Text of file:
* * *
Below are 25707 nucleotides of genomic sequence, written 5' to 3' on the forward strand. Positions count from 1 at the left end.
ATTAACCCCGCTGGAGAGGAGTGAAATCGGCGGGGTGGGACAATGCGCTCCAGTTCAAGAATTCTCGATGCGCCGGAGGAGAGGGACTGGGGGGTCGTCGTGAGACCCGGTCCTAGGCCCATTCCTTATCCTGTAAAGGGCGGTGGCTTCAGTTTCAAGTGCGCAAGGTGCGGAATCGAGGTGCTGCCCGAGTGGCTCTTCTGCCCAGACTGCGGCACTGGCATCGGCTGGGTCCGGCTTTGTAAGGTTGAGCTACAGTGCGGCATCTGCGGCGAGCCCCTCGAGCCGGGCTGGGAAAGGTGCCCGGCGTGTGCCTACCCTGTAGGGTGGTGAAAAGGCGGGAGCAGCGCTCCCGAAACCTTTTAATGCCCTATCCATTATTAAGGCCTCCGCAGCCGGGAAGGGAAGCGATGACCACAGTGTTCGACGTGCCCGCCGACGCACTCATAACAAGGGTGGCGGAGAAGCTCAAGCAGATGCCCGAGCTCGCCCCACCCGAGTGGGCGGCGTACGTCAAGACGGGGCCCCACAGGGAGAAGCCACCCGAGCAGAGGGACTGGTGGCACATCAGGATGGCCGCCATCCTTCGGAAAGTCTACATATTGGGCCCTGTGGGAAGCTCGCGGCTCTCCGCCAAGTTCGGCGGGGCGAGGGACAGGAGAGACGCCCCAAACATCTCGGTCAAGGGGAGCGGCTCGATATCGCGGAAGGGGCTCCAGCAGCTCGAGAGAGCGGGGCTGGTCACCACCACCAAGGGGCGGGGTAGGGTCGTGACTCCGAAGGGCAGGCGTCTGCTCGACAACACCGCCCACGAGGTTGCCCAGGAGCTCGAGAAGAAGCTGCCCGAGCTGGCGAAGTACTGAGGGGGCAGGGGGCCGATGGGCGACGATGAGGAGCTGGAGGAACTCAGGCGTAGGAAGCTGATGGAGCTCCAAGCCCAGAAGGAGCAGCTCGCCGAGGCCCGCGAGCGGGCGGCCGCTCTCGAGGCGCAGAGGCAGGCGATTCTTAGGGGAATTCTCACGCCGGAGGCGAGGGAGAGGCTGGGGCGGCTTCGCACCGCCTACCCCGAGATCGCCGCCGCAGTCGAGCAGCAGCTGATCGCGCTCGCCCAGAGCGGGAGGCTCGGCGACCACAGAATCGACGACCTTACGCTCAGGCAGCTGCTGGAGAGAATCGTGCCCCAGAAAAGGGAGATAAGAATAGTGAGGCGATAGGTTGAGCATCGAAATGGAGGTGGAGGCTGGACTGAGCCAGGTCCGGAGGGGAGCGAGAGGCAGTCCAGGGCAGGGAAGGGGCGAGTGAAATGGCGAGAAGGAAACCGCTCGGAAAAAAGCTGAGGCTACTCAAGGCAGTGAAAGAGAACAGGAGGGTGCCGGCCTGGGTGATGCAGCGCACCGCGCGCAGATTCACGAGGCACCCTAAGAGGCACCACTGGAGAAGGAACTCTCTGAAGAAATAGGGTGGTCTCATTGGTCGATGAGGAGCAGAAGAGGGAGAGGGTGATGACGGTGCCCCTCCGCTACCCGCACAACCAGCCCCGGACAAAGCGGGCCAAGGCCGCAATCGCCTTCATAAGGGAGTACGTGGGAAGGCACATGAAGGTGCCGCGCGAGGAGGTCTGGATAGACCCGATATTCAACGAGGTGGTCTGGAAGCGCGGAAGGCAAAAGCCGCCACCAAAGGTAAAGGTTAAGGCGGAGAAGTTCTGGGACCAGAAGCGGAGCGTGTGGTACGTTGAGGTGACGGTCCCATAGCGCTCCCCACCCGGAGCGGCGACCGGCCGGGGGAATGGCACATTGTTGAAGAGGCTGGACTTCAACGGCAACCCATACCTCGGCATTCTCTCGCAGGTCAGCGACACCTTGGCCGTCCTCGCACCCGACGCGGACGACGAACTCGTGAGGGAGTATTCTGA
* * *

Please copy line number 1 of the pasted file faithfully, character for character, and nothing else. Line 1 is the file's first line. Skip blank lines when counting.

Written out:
Below are 25707 nucleotides of genomic sequence, written 5' to 3' on the forward strand. Positions count from 1 at the left end.